When I was in the Navy, and later the Air Force Reserves, I got to fire a variety of weapons and became “qualified” with a couple of pistols. I fired a Garand M1 rifle, a Browning BAR, a Thompson sub-machine gun, a 38 pistol along with a .45 semi-automatic pistol. In boot camp, I carried a Springfield 1903 five-shot bolt-action rifle. The only one I ever actually fired was a rental I used for my one and only deer hunting experience. My boot camp 1903 didn’t even have a firing pin and the barrel may have been plugged.

I currently own a single shot .16 gauge shotgun and two revolver pistols and though I know how to use them I am not practiced.

I say all this to demonstrate that I’m not firearms ignorant and I’m not opposed to owning guns, hunting, and shooting sports. I basically support the 2nd Amendment but strongly believe, as does the Supreme Court, that it comes with limits. Government has the right to restrict many aspects of gun use and ownership. This said, however, the NRA and other groups deny the Founding Fathers meant there should be limits. They radically oppose any limits on all things gun-related.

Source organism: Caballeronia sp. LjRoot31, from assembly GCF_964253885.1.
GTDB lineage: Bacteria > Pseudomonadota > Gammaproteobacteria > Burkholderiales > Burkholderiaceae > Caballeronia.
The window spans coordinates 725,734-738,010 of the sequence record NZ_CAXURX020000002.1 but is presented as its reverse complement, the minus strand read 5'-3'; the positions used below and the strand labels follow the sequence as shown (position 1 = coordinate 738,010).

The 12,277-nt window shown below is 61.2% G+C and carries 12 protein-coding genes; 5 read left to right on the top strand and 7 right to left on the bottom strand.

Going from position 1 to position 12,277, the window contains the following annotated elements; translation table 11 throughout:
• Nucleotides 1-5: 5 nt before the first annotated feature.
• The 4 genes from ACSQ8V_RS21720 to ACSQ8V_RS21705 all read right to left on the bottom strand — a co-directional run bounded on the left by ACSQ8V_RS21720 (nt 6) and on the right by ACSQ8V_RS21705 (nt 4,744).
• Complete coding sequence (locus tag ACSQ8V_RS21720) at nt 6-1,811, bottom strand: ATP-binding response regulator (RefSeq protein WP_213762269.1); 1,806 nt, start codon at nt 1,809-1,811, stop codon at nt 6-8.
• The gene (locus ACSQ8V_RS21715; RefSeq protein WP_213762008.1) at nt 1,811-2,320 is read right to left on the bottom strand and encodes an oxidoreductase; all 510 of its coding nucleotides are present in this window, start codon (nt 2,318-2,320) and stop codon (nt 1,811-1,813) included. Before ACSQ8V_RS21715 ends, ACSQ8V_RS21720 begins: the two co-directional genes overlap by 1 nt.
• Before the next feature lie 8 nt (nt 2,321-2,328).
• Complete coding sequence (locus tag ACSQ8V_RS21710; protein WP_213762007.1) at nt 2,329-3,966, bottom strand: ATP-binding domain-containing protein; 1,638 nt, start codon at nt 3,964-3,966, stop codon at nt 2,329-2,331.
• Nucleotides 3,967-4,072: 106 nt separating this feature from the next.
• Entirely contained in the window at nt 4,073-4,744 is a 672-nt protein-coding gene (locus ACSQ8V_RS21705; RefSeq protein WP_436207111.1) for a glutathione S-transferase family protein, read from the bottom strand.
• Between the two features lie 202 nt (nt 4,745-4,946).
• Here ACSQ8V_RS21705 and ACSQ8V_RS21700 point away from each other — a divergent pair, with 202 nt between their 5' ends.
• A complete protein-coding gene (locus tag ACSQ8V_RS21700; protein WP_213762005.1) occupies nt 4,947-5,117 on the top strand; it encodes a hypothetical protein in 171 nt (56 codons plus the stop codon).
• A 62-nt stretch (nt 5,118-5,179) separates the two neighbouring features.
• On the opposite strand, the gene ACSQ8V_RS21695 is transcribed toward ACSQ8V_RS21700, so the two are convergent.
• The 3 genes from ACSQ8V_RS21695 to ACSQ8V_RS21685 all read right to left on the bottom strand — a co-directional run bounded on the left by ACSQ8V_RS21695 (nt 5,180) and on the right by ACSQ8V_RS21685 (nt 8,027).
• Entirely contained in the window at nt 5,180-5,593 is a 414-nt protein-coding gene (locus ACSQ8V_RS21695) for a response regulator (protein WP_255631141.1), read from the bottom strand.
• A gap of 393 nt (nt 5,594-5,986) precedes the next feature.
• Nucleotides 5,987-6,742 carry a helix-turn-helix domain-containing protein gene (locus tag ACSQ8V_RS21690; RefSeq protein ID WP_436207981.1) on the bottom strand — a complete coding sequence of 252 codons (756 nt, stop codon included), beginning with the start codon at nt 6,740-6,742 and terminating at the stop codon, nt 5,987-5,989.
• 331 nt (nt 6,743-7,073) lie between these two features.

In the past few years, I have wrestled with my feelings about the most controversial of all guns, the AR-15 and I’ve finally arrived at a conclusion. These “assault-style” weapons are no different from the simple .22 semi-automatic I gave my grandson. You could go to a gun shop and buy the gun I gave my grandson and fewer critics would complain. But you buy that same weapon made to look like a military rifle it immediately gets labeled an assault rifle and the critics go nuts. The real difference between civilian and military weapons is the rate of fire. The military version has a firing option the civilian doesn’t; it can fire (depending on the model) in full-automatic or burst-automatic. Burst function lets the rifle fire three rounds with each pull of the trigger. Full-automatic will fire as long as you hold the trigger in or until you shot all the bullets. The civilian versions are legal to buy, own, and use. The military versions are mostly illegal.

These are some of the basic facts we all need to be aware of. But, in the words of Paul Harvey, there is a “rest of the story.” The truth is that any semi-automatic weapon, pistol or rifle, is deadlier than single-shots because they have a much higher rate of fire. In the time it took me to shoot my uncles J.C. Higgins and reload, a ten-round semi-automatic could easily have ten bullets in the air. They could also be reloaded in less time than with my uncle’s gun.

I’m going to make a major compromise with the gun crowd and publicly state that I won’t support a ban on any gun that is currently legal. I won’t support the government coming to your door and defrocking you of your manhood unless there is a reason to think you’ve broken a law. But, here’s what I won’t do: